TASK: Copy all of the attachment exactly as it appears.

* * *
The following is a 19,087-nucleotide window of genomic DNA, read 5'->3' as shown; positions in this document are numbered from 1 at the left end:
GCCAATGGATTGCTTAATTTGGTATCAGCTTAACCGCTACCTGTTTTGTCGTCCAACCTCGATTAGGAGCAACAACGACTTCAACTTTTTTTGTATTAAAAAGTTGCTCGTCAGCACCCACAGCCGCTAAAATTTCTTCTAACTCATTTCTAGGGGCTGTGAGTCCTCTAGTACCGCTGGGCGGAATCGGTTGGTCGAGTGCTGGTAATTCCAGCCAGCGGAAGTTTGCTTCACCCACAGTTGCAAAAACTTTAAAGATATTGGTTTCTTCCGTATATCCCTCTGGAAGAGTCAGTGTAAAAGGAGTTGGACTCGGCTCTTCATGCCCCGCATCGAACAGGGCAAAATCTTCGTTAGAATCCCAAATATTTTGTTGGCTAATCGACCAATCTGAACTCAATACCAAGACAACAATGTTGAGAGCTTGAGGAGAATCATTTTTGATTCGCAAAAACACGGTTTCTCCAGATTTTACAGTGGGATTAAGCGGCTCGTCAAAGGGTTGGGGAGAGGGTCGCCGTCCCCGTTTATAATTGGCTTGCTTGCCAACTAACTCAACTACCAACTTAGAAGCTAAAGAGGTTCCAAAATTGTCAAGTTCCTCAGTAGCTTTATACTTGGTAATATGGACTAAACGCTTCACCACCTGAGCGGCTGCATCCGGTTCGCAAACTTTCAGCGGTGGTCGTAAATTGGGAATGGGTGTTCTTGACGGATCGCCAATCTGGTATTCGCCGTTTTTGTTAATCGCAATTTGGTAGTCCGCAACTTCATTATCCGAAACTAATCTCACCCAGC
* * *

The following is a 19,087-nucleotide window of genomic DNA, read 5'->3' as shown; positions in this document are numbered from 1 at the left end:
GCCAATGGATTGCTTAATTTGGTATCAGCTTAACCGCTACCTGTTTTGTCGTCCAACCTCGATTAGGAGCAACAACGACTTCAACTTTTTTTGTATTAAAAAGTTGCTCGTCAGCACCCACAGCCGCTAAAATTTCTTCTAACTCATTTCTAGGGGCTGTGAGTCCTCTAGTACCGCTGGGCGGAATCGGTTGGTCGAGTGCTGGTAATTCCAGCCAGCGGAAGTTTGCTTCACCCACAGTTGCAAAAACTTTAAAGATATTGGTTTCTTCCGTATATCCCTCTGGAAGAGTCAGTGTAAAAGGAGTTGGACTCGGCTCTTCATGCCCCGCATCGAACAGGGCAAAATCTTCGTTAGAATCCCAAATATTTTGTTGGCTAATCGACCAATCTGAACTCAATACCAAGACAACAATGTTGAGAGCTTGAGGAGAATCATTTTTGATTCGCAAAAACACGGTTTCTCCAGATTTTACAGTGGGATTAAGCGGCTCGTCAAAGGGTTGGGGAGAGGGTCGCCGTCCCCGTTTATAATTGGCTTGCTTGCCAACTAACTCAACTACCAACTTAGAAGCTAAAGAGGTTCCAAAATTGTCAAGTTCCTCAGTAGCTTTATACTTGGTAATATGGACTAAACGCTTCACCACCTGAGCGGCTGCATCCGGTTCGCAAACTTTCAGCGGTGGTCGTAAATTGGGAATGGGTGTTCTTGACGGATCGCCAATCTGGTATTCGCCGTTTTTGTTAATCGCAATTTGGTAGTCCGCAACTTCATTATCCGAAACTAATCTCACCCAGC